In the midst of a devastating budget crisis, the regents decided that freshmen enrollments could be curtailed by 10,000 students next fall if the state does not provide sufficient funding.
During their Nov. 20 meeting in San Francisco, the regents approved a 2009-2010 budget proposal for UC. While the university is facing a large pitfall for the 2009-2010 academic year if the state does not meet its needs, Governor Arnold Schwarzenegger has proposed an additional $65.5 million mid-year funding cut to UC for 2008-2009.
“The situation we face is serious, and some very tough choices are ahead of us,” UC President Mark G. Yudof told the regents. “We need to preserve access and affordability to the greatest extent possible.”
State support for the UC system has steadily fallen in the last 20 years. According to the UC Office of the President, the state’s per-student spending for education at UC has fallen from $15,860 in 1990 to $9,560 today, adjusted for inflation and growth.
The regents originally planned to include a 9.4 percent total increase in student fees as part of their initial 2009-2010 budget proposal to the state. The registration fee would increase 4.2 percent and the Educational Fee would increase 10 percent, amounting to a $662 annual increase for undergraduates and $748 annual increase for graduate students.
However, the regents ultimately decided to not include increased student fees in the initial budget proposal, as they believed other options should be considered first, said UC Student Regent D’Artagnan Scorza.
“Most of us recognize that the state is in tremendous budget challenges right now,” Scorza said in a telephone interview after the meeting. “Student fees are an option to raise money, but they should not be the first option.”
If the governor and legislators could not make up the difference, Scorza said he believes students would be willing to pay the increase in order to maintain the quality of education at UC.
“Students wouldn’t be opposed to student fees if they knew it would help maintain quality and if we exhausted all other options,” Scorza said. “We don’t want the value of our degree to decrease.”
Now, UC is considering cutting freshman enrollment next year to help close the gap. Currently, UC enrolls 10,000 more students than for which it receives funding from the state, amounting to a cost of $120 million.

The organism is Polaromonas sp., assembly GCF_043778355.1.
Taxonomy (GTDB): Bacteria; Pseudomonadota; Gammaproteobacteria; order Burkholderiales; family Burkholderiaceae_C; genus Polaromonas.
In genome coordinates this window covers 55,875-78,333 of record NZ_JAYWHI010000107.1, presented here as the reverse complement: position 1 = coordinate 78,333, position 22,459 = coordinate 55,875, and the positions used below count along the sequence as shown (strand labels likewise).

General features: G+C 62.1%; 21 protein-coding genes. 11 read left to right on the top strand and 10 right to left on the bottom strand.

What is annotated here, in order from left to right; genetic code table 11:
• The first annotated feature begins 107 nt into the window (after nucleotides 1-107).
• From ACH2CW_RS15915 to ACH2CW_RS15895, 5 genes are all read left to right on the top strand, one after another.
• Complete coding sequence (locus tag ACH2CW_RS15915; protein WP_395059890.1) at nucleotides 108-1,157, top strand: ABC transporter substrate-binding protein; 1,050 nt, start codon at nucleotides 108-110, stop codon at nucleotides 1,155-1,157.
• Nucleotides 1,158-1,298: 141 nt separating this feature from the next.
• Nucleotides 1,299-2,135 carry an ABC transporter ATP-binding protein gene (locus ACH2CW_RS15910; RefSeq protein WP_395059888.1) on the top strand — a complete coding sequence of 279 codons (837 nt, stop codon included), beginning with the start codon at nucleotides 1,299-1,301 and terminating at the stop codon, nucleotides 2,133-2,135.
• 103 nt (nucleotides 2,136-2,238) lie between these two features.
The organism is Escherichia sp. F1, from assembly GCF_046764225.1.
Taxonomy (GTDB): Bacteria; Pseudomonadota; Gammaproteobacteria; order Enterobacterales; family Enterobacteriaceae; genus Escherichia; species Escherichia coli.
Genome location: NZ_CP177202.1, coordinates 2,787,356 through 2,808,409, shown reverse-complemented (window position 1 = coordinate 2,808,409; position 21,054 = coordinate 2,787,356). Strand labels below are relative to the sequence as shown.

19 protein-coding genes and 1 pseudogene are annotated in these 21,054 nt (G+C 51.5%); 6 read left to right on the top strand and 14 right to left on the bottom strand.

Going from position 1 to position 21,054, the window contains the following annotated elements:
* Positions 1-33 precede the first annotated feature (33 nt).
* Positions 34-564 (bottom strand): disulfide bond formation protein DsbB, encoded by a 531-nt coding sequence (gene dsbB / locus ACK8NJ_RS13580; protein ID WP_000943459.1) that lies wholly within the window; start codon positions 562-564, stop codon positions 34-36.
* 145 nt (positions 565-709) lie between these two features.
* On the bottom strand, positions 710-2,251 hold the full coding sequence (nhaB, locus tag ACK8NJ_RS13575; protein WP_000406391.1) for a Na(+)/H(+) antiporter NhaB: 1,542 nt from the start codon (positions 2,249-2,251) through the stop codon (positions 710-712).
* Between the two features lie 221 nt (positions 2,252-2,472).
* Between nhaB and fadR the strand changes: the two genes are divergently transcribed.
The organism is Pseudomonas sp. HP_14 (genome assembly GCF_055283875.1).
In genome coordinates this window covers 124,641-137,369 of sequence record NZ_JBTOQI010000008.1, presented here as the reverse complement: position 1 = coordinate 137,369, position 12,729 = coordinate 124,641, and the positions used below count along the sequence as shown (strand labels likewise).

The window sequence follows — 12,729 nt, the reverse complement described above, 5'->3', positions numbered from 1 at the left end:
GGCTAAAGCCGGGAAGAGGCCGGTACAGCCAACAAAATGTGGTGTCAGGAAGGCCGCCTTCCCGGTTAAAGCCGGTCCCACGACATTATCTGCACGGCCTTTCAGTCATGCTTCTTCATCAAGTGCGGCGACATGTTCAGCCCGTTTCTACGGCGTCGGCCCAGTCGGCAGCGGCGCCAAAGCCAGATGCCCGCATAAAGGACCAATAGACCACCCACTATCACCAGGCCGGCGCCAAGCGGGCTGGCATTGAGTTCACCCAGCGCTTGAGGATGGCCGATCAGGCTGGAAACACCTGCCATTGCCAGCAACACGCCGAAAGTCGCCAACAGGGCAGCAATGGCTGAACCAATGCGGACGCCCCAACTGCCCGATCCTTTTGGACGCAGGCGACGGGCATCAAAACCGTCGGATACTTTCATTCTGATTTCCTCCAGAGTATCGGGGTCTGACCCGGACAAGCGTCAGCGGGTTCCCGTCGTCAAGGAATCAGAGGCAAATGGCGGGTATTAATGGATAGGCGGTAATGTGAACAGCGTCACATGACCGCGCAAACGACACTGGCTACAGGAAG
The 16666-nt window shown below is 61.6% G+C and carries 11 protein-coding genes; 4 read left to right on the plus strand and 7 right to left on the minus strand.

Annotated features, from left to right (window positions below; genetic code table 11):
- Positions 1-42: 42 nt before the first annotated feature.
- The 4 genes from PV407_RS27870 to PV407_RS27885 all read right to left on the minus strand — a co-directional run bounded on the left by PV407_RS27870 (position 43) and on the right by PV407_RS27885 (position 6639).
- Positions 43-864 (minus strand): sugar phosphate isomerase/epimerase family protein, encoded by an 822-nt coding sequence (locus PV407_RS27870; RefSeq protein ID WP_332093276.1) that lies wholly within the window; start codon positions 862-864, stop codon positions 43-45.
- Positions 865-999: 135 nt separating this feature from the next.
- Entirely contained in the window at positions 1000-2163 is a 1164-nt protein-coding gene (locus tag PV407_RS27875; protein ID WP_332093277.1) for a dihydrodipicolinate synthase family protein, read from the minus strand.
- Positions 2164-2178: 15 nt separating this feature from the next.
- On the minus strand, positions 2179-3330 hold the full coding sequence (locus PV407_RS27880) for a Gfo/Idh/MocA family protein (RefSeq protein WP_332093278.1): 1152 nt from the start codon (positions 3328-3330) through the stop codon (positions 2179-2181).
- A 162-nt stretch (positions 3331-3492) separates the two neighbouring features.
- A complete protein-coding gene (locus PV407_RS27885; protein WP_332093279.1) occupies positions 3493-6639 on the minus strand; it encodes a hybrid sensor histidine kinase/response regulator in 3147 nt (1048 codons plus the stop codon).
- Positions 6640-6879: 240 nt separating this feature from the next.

While it is far too soon to make definitive conclusions, such a system-wide decrease could mean as many as 1,000 fewer freshmen at UC Davis next year, said Fred Wood, vice chancellor of student affairs.
Transfer student enrollments would likely remain unchanged, as the community college and California State University systems are already impacted, Wood said.
If UC Davis were to cut freshman enrollments next year, many campus programs’ budgets would be adversely affected. Since units such as Unitrans, ASUCD, intercollegiate athletics, the Memorial Union and the Activities and Recreation Center receive funds from UC Davis-specific student fees, cutting enrollment would also mean cutting their budgets.
Wood said the campus will be consulting with students to minimize the impact of cuts, but difficult choices will have to be made nonetheless.
“All of these programs have great value, but nothing is protected,” Wood said.
Even if freshman enrollment were cut, Student Housing would continue to operate at capacity. Available beds would be offered to transfer and continuing students, Wood said.
The UC campuses are already in the midst of a budget crisis this year, as they have seen a $48 million reduction to the 2008-2009 budget. A further $65 million mid-year cut would force the campuses to hire more lecturers and fewer ladder-rank faculty, offering fewer course sections and larger class sizes and cutting library hours and student services, according to the UCOP.
Scorza, the UC student regent, said the state should carefully consider whether further cuts to UC are a viable option.
“We need to tell the state that if we aren’t funded, the impact will lead to decreased quality and less diversity,” he said. “The prison outspends all three segments of higher education combined. Our priorities are off.”
PATRICK McCARTNEY can be reached email@example.com.
Undergraduate Historical Fees
Registration Fee: $900
Educational Fee: $6888
Registration Fee: $864
Educational Fee: $6262
Registration Fee: $786
Educational Fee: $5850
Registration Fee: $735
Educational Fee: $5406
*Proposed minimum fee increase if not funded by state.